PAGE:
How to return String from function

Hello. I can not get the value of string from the function. Could you help me, please? This function is to return part of the string between two dividers.

#include <Arduino.h>
void setup() {
    // put your setup code here, to run once:
    Serial.begin(9600);
}


  String StrFind(String val, String from, String to){
    int fromStarts = val.indexOf(from);

    String sym;
    int f;

    int theEnd = 0;
    int theStart = 0;
    int k = val.length();

    for(int i=fromStarts-1; i<k; i++){
      theStart = i;
      sym = val.substring(i, i+1);
      if (sym==to) {
        break;
      }
        }
        //String b =
        return val.substring(fromStarts, theStart);
        delay(1000);
  }
  void loop(){
      String gh = StrFind("d:kiev.com-lolin-pswd,d:moskva.com-lolinmosq-pswd,d:perm.com-lolinprm-pswd,", "perm.com", ",");
  //  Serial.print(gh);
  }

It is not a good idea to use the String (capital S) class on an Arduino as it can cause memory corruption in the small memory on an Arduino. Just use cstrings - char arrays terminated with 0.

In general you cannot return an array that is created as a local variable because it will no longer exist when the function in which it was defined terminates.

...R

Robin2: In general you cannot return an array that is created as a local variable because it will no longer exist when the function in which it was defined terminates.

...R

Yes, and... the usual simple solution to that problem is to pass a reference to an array that you have defined globally, as a parameter to the function.

aarg: Yes, and... the usual simple solution to that problem is to pass a reference to an array that you have defined globally, as a parameter to the function.

The array really only needs to be defined in the scope of the calling function.

gfvalvo: The array really only needs to be defined in the scope of the calling function.

Right, sorry. A lot of things would be awkward if that wasn't the case.

aarg: Right, sorry. A lot of things would be awkward if that wasn't the case.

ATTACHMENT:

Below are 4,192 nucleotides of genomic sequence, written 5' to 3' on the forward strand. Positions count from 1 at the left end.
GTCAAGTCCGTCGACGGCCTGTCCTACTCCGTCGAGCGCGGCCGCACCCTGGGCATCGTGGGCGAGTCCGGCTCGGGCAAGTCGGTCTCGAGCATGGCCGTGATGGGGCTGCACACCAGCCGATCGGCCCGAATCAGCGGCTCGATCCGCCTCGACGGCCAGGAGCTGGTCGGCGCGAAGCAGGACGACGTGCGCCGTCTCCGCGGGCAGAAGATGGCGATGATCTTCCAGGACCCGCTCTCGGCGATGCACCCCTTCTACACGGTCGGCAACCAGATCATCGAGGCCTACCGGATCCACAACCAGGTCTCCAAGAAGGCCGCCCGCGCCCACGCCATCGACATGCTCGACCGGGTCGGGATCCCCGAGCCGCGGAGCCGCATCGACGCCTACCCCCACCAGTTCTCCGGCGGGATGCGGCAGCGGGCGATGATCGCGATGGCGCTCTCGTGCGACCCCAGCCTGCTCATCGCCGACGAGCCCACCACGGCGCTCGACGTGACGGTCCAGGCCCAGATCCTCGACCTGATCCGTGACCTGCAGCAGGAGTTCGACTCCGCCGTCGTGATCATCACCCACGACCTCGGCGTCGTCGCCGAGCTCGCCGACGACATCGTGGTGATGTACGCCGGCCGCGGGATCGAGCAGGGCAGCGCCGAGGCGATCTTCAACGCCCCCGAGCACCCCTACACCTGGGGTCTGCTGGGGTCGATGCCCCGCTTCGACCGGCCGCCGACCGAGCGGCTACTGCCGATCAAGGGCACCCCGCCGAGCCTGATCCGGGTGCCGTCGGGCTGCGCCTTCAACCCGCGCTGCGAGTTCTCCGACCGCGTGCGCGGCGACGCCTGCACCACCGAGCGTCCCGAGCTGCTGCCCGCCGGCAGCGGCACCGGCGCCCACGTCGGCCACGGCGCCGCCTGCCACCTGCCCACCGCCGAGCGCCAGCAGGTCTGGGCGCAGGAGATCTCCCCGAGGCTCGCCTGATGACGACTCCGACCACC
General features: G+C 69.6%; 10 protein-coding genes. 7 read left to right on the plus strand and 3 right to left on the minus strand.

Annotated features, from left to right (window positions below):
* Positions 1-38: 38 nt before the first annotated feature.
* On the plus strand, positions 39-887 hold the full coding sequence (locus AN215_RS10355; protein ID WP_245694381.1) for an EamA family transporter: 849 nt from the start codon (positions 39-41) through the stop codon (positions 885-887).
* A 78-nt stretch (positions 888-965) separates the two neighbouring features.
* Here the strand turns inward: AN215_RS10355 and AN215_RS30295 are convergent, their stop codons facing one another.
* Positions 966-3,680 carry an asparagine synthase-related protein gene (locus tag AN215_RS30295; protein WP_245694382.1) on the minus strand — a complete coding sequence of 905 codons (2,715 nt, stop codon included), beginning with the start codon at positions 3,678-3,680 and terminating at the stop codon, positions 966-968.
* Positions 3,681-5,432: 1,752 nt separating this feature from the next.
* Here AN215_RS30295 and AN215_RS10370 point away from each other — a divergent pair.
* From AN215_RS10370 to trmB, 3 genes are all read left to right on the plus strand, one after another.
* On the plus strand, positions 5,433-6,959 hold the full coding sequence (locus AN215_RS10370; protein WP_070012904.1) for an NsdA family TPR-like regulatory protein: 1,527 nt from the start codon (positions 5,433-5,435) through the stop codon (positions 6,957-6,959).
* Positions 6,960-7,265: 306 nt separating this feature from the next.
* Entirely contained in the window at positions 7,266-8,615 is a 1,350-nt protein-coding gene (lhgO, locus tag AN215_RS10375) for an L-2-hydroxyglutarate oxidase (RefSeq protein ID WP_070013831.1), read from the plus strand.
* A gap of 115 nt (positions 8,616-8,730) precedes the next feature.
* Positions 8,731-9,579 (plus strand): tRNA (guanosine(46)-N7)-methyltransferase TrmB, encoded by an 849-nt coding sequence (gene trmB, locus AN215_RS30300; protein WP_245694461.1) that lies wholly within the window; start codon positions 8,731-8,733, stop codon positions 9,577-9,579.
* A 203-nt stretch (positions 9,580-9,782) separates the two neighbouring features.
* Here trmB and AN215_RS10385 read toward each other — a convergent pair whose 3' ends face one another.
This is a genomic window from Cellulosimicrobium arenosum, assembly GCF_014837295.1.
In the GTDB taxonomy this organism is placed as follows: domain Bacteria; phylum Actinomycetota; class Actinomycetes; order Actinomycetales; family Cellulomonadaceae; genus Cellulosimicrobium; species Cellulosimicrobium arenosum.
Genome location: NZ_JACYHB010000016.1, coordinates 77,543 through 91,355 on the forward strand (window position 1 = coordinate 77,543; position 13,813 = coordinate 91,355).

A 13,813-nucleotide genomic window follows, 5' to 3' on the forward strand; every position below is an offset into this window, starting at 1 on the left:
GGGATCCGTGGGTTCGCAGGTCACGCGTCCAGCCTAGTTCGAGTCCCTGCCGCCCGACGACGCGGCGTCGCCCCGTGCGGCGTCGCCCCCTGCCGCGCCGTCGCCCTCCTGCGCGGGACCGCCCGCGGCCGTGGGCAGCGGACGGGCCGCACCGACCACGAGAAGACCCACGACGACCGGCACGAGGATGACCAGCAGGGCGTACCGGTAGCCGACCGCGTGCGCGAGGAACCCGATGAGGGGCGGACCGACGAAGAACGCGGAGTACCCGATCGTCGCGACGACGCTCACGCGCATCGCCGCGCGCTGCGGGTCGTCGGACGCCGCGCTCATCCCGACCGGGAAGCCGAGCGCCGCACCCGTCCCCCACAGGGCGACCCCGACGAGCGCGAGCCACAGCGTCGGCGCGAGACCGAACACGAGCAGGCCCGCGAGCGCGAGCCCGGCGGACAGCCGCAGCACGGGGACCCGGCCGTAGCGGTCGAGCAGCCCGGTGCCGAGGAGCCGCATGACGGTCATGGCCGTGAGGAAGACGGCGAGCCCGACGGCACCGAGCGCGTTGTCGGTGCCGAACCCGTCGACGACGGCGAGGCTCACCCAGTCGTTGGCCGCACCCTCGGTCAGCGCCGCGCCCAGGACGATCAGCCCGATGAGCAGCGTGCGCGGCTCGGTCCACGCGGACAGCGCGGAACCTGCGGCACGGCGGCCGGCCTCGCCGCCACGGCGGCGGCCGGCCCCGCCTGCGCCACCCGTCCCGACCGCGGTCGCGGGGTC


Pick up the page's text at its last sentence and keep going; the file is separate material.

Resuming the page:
Could you help me with the code please?

Check out the functions in the string.h library.

strstr() will search for a substring and return a pointer to it (if found, null otherwise). Use it to find your "from" value and the following "," from that point. Or, maybe better to use strchr() for your second search as it's only for a single character.

strncpy() can then copy the substring (using the pointers you've found) to the destination.

You'll have to handle exceptions like the search string (or char) not found. Also, be sure you have a null char ('\0') placed at the end of your destination string.

Finally, be sure your destination buffer (whose pointer you pass to your StrFind() function) is large enough to hold the substring you're searching for.

NavyGunner:
Arduino C; if you can even call it that,

in Real ‘C’ you can return and pass a string like this

string MyFunction(string Mystring)
{
string a = “Hello”;
return a;
}

because the string is returned from a function to use it elsewhere you can call it like
this

string YourString = MyFunction(“Goodby”);

YourString will now equal “Hello”;

it’s a real shame Aruino crippled C to the point where it is all but unusable.
who ever wrote the compiler needs to read Brian Kernighan and Dennis Ritchie’s book on C.

C doesn’t have string/class.
For C++, the variable a is still local, and still runs out of scope. The “effect” you observe here is: a is copied and YourString is initialized with it (assuming C++11).

So: OP’s code should work because he returns a local object.
@OP: what is your debug outputs?

Arduino C; if you can even call it that,

Arduino uses C++ otherwise you could not use Strings (note, capital S) at all so why your nonsense about "Arduino C" ?

Still nobody answered the OP's question.

In Pascal you can declare a function of type string and call that function as if it is a string. E.g. I made one called WhatTime. The statement: Writeln('It''s now '+WhatTime); produced something like "It's now exactly noon" or "It's now half past seven in the morning"

Can you do that in Arduino?

Still nobody answered the OP's question.

Welcome to 2020

What has your reply to this long dormant topic got to do with returning a String from a function ?